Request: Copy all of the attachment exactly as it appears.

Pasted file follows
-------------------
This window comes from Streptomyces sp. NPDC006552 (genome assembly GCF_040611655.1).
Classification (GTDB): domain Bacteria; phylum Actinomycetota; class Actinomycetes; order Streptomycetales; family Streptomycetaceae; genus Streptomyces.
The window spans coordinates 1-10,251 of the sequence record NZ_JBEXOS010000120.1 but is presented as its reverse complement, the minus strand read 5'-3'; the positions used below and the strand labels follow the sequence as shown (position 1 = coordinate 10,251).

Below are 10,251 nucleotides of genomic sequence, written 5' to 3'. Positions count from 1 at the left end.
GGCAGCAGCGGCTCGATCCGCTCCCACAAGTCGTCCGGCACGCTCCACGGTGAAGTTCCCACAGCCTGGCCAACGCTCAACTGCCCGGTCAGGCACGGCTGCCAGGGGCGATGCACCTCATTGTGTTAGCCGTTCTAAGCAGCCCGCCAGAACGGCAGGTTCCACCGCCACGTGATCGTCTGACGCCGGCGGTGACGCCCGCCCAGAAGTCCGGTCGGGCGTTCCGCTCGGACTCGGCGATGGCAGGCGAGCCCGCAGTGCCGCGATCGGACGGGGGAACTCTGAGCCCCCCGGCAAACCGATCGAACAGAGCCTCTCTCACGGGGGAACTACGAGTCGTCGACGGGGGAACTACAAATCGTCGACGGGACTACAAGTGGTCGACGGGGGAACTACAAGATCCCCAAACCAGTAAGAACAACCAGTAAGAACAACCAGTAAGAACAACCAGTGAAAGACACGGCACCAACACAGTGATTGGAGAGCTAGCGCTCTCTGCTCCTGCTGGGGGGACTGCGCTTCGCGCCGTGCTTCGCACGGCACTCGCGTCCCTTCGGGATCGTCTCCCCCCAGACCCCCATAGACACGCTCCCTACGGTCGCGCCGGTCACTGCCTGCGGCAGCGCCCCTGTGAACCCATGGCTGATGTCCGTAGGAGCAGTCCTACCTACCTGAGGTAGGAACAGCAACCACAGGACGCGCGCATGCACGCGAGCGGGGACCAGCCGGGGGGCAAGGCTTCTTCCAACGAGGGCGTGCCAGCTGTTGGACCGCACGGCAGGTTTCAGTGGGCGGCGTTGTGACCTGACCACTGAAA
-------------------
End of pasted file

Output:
This window comes from Streptomyces sp. NPDC006552 (genome assembly GCF_040611655.1).
Classification (GTDB): domain Bacteria; phylum Actinomycetota; class Actinomycetes; order Streptomycetales; family Streptomycetaceae; genus Streptomyces.
The window spans coordinates 1-10,251 of the sequence record NZ_JBEXOS010000120.1 but is presented as its reverse complement, the minus strand read 5'-3'; the positions used below and the strand labels follow the sequence as shown (position 1 = coordinate 10,251).

Below are 10,251 nucleotides of genomic sequence, written 5' to 3'. Positions count from 1 at the left end.
GGCAGCAGCGGCTCGATCCGCTCCCACAAGTCGTCCGGCACGCTCCACGGTGAAGTTCCCACAGCCTGGCCAACGCTCAACTGCCCGGTCAGGCACGGCTGCCAGGGGCGATGCACCTCATTGTGTTAGCCGTTCTAAGCAGCCCGCCAGAACGGCAGGTTCCACCGCCACGTGATCGTCTGACGCCGGCGGTGACGCCCGCCCAGAAGTCCGGTCGGGCGTTCCGCTCGGACTCGGCGATGGCAGGCGAGCCCGCAGTGCCGCGATCGGACGGGGGAACTCTGAGCCCCCCGGCAAACCGATCGAACAGAGCCTCTCTCACGGGGGAACTACGAGTCGTCGACGGGGGAACTACAAATCGTCGACGGGACTACAAGTGGTCGACGGGGGAACTACAAGATCCCCAAACCAGTAAGAACAACCAGTAAGAACAACCAGTAAGAACAACCAGTGAAAGACACGGCACCAACACAGTGATTGGAGAGCTAGCGCTCTCTGCTCCTGCTGGGGGGACTGCGCTTCGCGCCGTGCTTCGCACGGCACTCGCGTCCCTTCGGGATCGTCTCCCCCCAGACCCCCATAGACACGCTCCCTACGGTCGCGCCGGTCACTGCCTGCGGCAGCGCCCCTGTGAACCCATGGCTGATGTCCGTAGGAGCAGTCCTACCTACCTGAGGTAGGAACAGCAACCACAGGACGCGCGCATGCACGCGAGCGGGGACCAGCCGGGGGGCAAGGCTTCTTCCAACGAGGGCGTGCCAGCTGTTGGACCGCACGGCAGGTTTCAGTGGGCGGCGTTGTGACCTGACCACTGAAA